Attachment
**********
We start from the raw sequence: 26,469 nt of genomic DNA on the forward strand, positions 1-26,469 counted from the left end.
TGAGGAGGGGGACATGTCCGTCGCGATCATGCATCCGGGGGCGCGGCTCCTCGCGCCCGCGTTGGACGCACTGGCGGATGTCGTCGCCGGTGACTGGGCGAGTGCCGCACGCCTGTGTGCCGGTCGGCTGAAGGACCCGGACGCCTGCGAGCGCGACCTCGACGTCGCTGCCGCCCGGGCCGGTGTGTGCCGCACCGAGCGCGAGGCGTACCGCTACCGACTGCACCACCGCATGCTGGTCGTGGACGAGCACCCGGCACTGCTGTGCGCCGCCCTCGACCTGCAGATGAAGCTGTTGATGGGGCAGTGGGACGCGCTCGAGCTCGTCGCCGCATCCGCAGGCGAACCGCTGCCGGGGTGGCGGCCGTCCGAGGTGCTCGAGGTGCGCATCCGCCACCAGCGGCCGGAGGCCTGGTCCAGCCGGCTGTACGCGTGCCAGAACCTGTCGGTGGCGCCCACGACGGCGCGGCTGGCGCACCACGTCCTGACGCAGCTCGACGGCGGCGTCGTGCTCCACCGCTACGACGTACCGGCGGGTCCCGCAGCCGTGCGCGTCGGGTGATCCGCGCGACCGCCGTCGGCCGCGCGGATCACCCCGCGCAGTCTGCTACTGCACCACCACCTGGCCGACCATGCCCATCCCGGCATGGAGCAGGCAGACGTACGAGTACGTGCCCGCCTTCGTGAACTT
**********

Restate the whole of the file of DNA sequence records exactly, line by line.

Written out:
We start from the raw sequence: 26,469 nt of genomic DNA on the forward strand, positions 1-26,469 counted from the left end.
TGAGGAGGGGGACATGTCCGTCGCGATCATGCATCCGGGGGCGCGGCTCCTCGCGCCCGCGTTGGACGCACTGGCGGATGTCGTCGCCGGTGACTGGGCGAGTGCCGCACGCCTGTGTGCCGGTCGGCTGAAGGACCCGGACGCCTGCGAGCGCGACCTCGACGTCGCTGCCGCCCGGGCCGGTGTGTGCCGCACCGAGCGCGAGGCGTACCGCTACCGACTGCACCACCGCATGCTGGTCGTGGACGAGCACCCGGCACTGCTGTGCGCCGCCCTCGACCTGCAGATGAAGCTGTTGATGGGGCAGTGGGACGCGCTCGAGCTCGTCGCCGCATCCGCAGGCGAACCGCTGCCGGGGTGGCGGCCGTCCGAGGTGCTCGAGGTGCGCATCCGCCACCAGCGGCCGGAGGCCTGGTCCAGCCGGCTGTACGCGTGCCAGAACCTGTCGGTGGCGCCCACGACGGCGCGGCTGGCGCACCACGTCCTGACGCAGCTCGACGGCGGCGTCGTGCTCCACCGCTACGACGTACCGGCGGGTCCCGCAGCCGTGCGCGTCGGGTGATCCGCGCGACCGCCGTCGGCCGCGCGGATCACCCCGCGCAGTCTGCTACTGCACCACCACCTGGCCGACCATGCCCATCCCGGCATGGAGCAGGCAGACGTACGAGTACGTGCCCGCCTTCGTGAACTT